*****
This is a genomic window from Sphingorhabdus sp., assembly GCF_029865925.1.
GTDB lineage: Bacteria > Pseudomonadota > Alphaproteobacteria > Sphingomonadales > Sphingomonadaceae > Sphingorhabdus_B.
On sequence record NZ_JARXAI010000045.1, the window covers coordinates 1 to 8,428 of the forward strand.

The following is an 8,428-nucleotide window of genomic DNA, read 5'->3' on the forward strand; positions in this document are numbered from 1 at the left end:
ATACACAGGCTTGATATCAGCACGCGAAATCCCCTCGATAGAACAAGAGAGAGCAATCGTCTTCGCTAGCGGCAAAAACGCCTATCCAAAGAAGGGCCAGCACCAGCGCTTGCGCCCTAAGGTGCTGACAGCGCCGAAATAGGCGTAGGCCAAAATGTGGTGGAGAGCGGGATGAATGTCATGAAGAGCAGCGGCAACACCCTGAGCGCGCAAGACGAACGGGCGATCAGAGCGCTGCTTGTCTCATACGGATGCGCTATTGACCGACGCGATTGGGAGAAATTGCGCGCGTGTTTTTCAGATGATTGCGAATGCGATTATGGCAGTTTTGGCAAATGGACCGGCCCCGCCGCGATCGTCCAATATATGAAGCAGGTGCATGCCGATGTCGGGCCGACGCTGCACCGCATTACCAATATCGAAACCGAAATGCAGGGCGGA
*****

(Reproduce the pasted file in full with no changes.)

This is a genomic window from Sphingorhabdus sp., assembly GCF_029865925.1.
GTDB lineage: Bacteria > Pseudomonadota > Alphaproteobacteria > Sphingomonadales > Sphingomonadaceae > Sphingorhabdus_B.
On sequence record NZ_JARXAI010000045.1, the window covers coordinates 1 to 8,428 of the forward strand.

The following is an 8,428-nucleotide window of genomic DNA, read 5'->3' on the forward strand; positions in this document are numbered from 1 at the left end:
ATACACAGGCTTGATATCAGCACGCGAAATCCCCTCGATAGAACAAGAGAGAGCAATCGTCTTCGCTAGCGGCAAAAACGCCTATCCAAAGAAGGGCCAGCACCAGCGCTTGCGCCCTAAGGTGCTGACAGCGCCGAAATAGGCGTAGGCCAAAATGTGGTGGAGAGCGGGATGAATGTCATGAAGAGCAGCGGCAACACCCTGAGCGCGCAAGACGAACGGGCGATCAGAGCGCTGCTTGTCTCATACGGATGCGCTATTGACCGACGCGATTGGGAGAAATTGCGCGCGTGTTTTTCAGATGATTGCGAATGCGATTATGGCAGTTTTGGCAAATGGACCGGCCCCGCCGCGATCGTCCAATATATGAAGCAGGTGCATGCCGATGTCGGGCCGACGCTGCACCGCATTACCAATATCGAAACCGAAATGCAGGGCGGA